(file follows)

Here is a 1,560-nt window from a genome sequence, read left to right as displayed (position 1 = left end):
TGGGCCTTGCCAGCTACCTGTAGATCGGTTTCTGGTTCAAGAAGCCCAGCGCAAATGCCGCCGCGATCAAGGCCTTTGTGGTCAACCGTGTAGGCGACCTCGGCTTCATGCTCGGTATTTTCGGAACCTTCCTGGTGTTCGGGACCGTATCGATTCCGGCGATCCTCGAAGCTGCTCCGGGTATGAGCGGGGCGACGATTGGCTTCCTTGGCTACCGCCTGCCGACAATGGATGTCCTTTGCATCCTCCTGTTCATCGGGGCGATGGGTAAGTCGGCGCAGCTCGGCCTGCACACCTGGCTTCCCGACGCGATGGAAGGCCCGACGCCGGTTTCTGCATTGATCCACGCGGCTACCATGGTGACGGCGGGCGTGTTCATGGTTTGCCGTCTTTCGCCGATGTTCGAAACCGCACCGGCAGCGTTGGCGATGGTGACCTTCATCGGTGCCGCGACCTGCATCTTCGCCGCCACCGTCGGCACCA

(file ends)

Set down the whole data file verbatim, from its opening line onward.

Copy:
Here is a 1,560-nt window from a genome sequence, read left to right as displayed (position 1 = left end):
TGGGCCTTGCCAGCTACCTGTAGATCGGTTTCTGGTTCAAGAAGCCCAGCGCAAATGCCGCCGCGATCAAGGCCTTTGTGGTCAACCGTGTAGGCGACCTCGGCTTCATGCTCGGTATTTTCGGAACCTTCCTGGTGTTCGGGACCGTATCGATTCCGGCGATCCTCGAAGCTGCTCCGGGTATGAGCGGGGCGACGATTGGCTTCCTTGGCTACCGCCTGCCGACAATGGATGTCCTTTGCATCCTCCTGTTCATCGGGGCGATGGGTAAGTCGGCGCAGCTCGGCCTGCACACCTGGCTTCCCGACGCGATGGAAGGCCCGACGCCGGTTTCTGCATTGATCCACGCGGCTACCATGGTGACGGCGGGCGTGTTCATGGTTTGCCGTCTTTCGCCGATGTTCGAAACCGCACCGGCAGCGTTGGCGATGGTGACCTTCATCGGTGCCGCGACCTGCATCTTCGCCGCCACCGTCGGCACCA